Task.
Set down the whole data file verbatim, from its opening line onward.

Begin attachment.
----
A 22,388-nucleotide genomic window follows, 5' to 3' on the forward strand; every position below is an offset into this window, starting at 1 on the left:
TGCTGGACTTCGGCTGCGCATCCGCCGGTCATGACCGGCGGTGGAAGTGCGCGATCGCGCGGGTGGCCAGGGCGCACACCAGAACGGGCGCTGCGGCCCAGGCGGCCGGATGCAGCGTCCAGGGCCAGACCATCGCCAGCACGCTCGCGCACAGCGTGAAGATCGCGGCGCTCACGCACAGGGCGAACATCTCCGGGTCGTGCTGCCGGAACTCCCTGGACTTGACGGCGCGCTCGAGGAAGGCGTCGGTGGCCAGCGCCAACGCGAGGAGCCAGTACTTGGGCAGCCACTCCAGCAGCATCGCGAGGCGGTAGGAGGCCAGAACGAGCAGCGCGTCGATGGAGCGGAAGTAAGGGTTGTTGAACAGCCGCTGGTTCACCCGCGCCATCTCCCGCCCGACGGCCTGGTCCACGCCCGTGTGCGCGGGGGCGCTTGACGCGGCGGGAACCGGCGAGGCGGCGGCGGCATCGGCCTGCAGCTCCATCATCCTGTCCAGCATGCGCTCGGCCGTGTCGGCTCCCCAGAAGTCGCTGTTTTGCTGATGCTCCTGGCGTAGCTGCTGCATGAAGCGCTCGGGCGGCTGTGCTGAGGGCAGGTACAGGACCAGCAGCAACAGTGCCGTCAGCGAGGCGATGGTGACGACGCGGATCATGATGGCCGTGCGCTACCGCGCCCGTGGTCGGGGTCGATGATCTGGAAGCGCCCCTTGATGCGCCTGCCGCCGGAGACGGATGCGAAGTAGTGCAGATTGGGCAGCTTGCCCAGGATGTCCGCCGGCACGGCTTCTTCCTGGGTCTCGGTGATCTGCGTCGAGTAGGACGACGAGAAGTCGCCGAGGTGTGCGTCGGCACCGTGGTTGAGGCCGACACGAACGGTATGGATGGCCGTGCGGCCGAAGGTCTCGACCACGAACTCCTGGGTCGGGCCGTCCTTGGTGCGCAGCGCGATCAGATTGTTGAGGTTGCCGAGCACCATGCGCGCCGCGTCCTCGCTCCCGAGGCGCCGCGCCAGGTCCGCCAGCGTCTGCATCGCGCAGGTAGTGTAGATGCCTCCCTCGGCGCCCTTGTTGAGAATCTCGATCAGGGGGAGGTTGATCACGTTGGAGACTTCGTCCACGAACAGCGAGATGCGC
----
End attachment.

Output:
A 22,388-nucleotide genomic window follows, 5' to 3' on the forward strand; every position below is an offset into this window, starting at 1 on the left:
TGCTGGACTTCGGCTGCGCATCCGCCGGTCATGACCGGCGGTGGAAGTGCGCGATCGCGCGGGTGGCCAGGGCGCACACCAGAACGGGCGCTGCGGCCCAGGCGGCCGGATGCAGCGTCCAGGGCCAGACCATCGCCAGCACGCTCGCGCACAGCGTGAAGATCGCGGCGCTCACGCACAGGGCGAACATCTCCGGGTCGTGCTGCCGGAACTCCCTGGACTTGACGGCGCGCTCGAGGAAGGCGTCGGTGGCCAGCGCCAACGCGAGGAGCCAGTACTTGGGCAGCCACTCCAGCAGCATCGCGAGGCGGTAGGAGGCCAGAACGAGCAGCGCGTCGATGGAGCGGAAGTAAGGGTTGTTGAACAGCCGCTGGTTCACCCGCGCCATCTCCCGCCCGACGGCCTGGTCCACGCCCGTGTGCGCGGGGGCGCTTGACGCGGCGGGAACCGGCGAGGCGGCGGCGGCATCGGCCTGCAGCTCCATCATCCTGTCCAGCATGCGCTCGGCCGTGTCGGCTCCCCAGAAGTCGCTGTTTTGCTGATGCTCCTGGCGTAGCTGCTGCATGAAGCGCTCGGGCGGCTGTGCTGAGGGCAGGTACAGGACCAGCAGCAACAGTGCCGTCAGCGAGGCGATGGTGACGACGCGGATCATGATGGCCGTGCGCTACCGCGCCCGTGGTCGGGGTCGATGATCTGGAAGCGCCCCTTGATGCGCCTGCCGCCGGAGACGGATGCGAAGTAGTGCAGATTGGGCAGCTTGCCCAGGATGTCCGCCGGCACGGCTTCTTCCTGGGTCTCGGTGATCTGCGTCGAGTAGGACGACGAGAAGTCGCCGAGGTGTGCGTCGGCACCGTGGTTGAGGCCGACACGAACGGTATGGATGGCCGTGCGGCCGAAGGTCTCGACCACGAACTCCTGGGTCGGGCCGTCCTTGGTGCGCAGCGCGATCAGATTGTTGAGGTTGCCGAGCACCATGCGCGCCGCGTCCTCGCTCCCGAGGCGCCGCGCCAGGTCCGCCAGCGTCTGCATCGCGCAGGTAGTGTAGATGCCTCCCTCGGCGCCCTTGTTGAGAATCTCGATCAGGGGGAGGTTGATCACGTTGGAGACTTCGTCCACGAACAGCGAGATGCGC